It also surprised me reading MHSabbath how little I know of Judaism. I know the Old Testament and I know of the Hebrews but I really know so little of the practices. Same with Catholicism which is the organized part of Christianity that my own denomination was originally a part of back in olden times. Why does studying the scriptures of a religion so often leave the reader in just as little grasp as the current practices as they began? Should it be this way? No... but we humans love to extrapolate. If we can write a book about it then we must and will.

And I love used bookstores and the children's sections. Perhaps this is a calling for my life...

Jen asked what I want to do when I grow up. I have a long list, one of which is owning a bookstore with the coolest children's section ever. Speaking of children's book, why is there so much terrible fantasy out there right now? There is some marvelous stuff like Inkheart and Harry Potter and a resurgence of Narnia but in reality, most of it is terrible. I suppose it is like that at any point. At least it won't last forever if it isn't very good.

Elia Barlough is gone for the summer. I'm going to miss her even though I didn't see her very often anyways.

Youtube is a highly illegal and highly enjoyable Internet site. They have the entirity of all the ITV Jane Austen series. Persuasion is excellent, Mansfield Park not very but enjoyable nonetheless, Northanger Abbey is yet to be seen.

Apple laptops have the most enjoyable keyboards. I want to type forever once I start, hence this long driveling post. "I shall leave you now."

Had to get the Pride and Prejudice quote in there somehow.

Friday, June 08, 2007

Leavings Off

Sunday and Thursday have caused me more pain than I had realized they would. I feel like they've kicked us all out. Everyone is gone on vacation. I can see what it will be like next year... a little bit. Sunday I felt so lost and alone. I didn't even have the familiar and loved musty scent of the auditorium to comfort me. Thursday, there were four not-so-seniors-anymore at youth group. There were so many new seventh graders. We sat on the steps and listened to Kent play the guitar. It was miserable. The best part of youth group was seeing Katie and Zak Kanoff who have nothing to do with youth group at all. We decided we had to get out of there so we followed Joel to his house and hung out. Luke and Cait came later and we sat around and chatted and at icecream. It felt like old times.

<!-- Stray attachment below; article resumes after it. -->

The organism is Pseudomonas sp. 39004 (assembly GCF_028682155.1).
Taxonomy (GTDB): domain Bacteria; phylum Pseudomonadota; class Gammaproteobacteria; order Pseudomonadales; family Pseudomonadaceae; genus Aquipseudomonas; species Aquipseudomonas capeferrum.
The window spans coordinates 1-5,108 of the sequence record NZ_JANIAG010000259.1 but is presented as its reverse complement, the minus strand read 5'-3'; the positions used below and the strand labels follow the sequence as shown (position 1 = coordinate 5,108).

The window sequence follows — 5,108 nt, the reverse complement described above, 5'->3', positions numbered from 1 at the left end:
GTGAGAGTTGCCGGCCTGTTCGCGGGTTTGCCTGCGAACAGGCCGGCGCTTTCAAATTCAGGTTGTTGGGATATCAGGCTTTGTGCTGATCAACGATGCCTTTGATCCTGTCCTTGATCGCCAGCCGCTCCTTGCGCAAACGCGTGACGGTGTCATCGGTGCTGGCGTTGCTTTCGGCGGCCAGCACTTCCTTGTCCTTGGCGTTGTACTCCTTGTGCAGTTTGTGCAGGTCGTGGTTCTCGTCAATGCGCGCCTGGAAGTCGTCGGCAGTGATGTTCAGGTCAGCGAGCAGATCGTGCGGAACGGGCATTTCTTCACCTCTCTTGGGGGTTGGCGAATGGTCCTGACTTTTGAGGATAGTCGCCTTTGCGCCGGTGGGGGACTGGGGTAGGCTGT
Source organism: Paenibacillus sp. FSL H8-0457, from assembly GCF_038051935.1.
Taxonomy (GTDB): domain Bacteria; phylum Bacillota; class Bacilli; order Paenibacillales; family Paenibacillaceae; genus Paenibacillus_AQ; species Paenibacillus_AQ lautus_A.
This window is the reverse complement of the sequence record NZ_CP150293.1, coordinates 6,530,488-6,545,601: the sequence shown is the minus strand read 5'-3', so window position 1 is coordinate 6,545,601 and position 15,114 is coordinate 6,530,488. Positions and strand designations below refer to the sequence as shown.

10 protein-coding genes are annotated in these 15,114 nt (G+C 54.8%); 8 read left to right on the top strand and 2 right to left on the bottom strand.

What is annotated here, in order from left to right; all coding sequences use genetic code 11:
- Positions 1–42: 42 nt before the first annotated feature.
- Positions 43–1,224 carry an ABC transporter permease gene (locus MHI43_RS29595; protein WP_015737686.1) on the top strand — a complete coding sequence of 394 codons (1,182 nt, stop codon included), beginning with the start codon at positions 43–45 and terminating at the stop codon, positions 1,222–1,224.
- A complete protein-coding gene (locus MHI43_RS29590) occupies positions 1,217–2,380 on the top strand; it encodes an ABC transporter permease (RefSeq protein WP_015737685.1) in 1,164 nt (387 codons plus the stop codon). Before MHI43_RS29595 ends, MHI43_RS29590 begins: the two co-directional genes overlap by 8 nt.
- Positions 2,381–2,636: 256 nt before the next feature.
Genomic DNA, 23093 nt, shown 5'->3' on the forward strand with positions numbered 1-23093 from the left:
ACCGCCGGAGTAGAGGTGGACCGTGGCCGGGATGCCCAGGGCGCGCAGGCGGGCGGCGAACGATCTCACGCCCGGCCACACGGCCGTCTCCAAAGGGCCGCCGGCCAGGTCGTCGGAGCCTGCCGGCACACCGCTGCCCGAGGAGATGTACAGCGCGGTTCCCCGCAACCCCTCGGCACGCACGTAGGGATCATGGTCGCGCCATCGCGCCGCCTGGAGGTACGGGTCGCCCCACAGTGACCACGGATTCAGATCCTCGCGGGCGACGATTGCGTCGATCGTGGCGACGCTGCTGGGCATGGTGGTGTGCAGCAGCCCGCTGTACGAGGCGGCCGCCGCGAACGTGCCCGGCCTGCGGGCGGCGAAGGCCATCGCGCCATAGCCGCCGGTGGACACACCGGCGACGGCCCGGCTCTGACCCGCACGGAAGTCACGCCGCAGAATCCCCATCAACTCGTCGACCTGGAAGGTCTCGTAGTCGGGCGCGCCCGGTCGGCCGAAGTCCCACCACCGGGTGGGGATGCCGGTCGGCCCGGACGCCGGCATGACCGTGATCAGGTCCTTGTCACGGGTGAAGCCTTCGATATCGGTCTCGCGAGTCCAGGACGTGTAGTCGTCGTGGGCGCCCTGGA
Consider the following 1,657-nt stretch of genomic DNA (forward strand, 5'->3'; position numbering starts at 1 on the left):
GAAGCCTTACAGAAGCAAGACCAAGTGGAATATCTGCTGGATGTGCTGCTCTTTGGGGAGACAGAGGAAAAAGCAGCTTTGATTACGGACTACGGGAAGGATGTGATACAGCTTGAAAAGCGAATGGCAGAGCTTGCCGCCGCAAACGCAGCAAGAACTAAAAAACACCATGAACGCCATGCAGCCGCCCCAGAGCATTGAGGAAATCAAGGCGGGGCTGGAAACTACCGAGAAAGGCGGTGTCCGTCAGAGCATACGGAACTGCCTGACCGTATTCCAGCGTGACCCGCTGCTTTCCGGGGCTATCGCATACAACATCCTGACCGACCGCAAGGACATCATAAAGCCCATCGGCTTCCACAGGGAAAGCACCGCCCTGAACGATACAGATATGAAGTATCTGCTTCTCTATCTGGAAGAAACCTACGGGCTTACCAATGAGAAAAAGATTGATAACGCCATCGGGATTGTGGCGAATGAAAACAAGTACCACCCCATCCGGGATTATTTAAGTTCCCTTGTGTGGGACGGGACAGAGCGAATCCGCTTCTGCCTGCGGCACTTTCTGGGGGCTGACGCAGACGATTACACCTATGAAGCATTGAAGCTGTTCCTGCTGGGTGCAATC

How can it be like old times when those times were there every single day up until last Sunday?


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I'm leaving for Lake Champlain tomorrow. At this point, we won't have internet which will send me scurrying to my box of books so devour. And after that I shall be gone to Junior High Harvey Cedars.

"Look for me at the dawn of the third [week]"

Monday, June 04, 2007

The Telltale Keys

I had a number of things I wished to tell you, but yesterdays events trumped them all.

I drove to Camp Hill by myself to attend Emily Burlew's final piano recital. Despite the fact that we've known each other for years, I had never actually been present when she played. It was a privelege to hear her. And the fact that I got there without getting lost was also quite impressive.

My favorite thing about Camp Hill is that is boasts the only Barnes and Noble in the area. Since I am rarely in that area, I decided to make a stop there and visit its hollowed shelves, indulging in my favorite past time of book browsing. B&N is far superior to Borders when it comes to browsability and I've always regretted that there was no one nearer to home. Anyway, I was there for a half hour, made some purchases and went out to my van and began rummaging through my purse to find my keys. I was having a difficult time and happened to look up. There, through that thin sheet of glass, I saw my keys thrown onto the passenger seat. The doors were locked.

There are worse places to be stuck than a Barnes and Noble. I went back in, perched myself ontop of a stack of The Complete Works of Shakespeare (every seat and couch in the entire cafe and store seemed to be taken) and began to call home. It was busy. The cellphones were off. I sat flustered then called the first person on my cellphonelist: Amy. She was a dear and said she'd call around for someone to IM Hannah at home and let Mom know to get off the phone. I called some other people but Amy soon recalled and said that Jeff Mac had done the job. Within five minutes, Mom called and was on her way with the extra set of keys.

But we aren't done yet. No sir, not done yet at all.

The keys she brought were not the right keys. So we called AAA and received a promise that they'd come rescue us in 1.5 hours. That meant only one thing: dinner. Panera Bread was right there so we indulged in a soup breadbowl and free water. Then we hung out in Barnes and Noble some more (yes, the cashier dude definitely recognized me and looked confused at my continual reappearance). AAA arrived, rescued us, and I ran into Ashely Snee as I was walking out.

It was a strange day.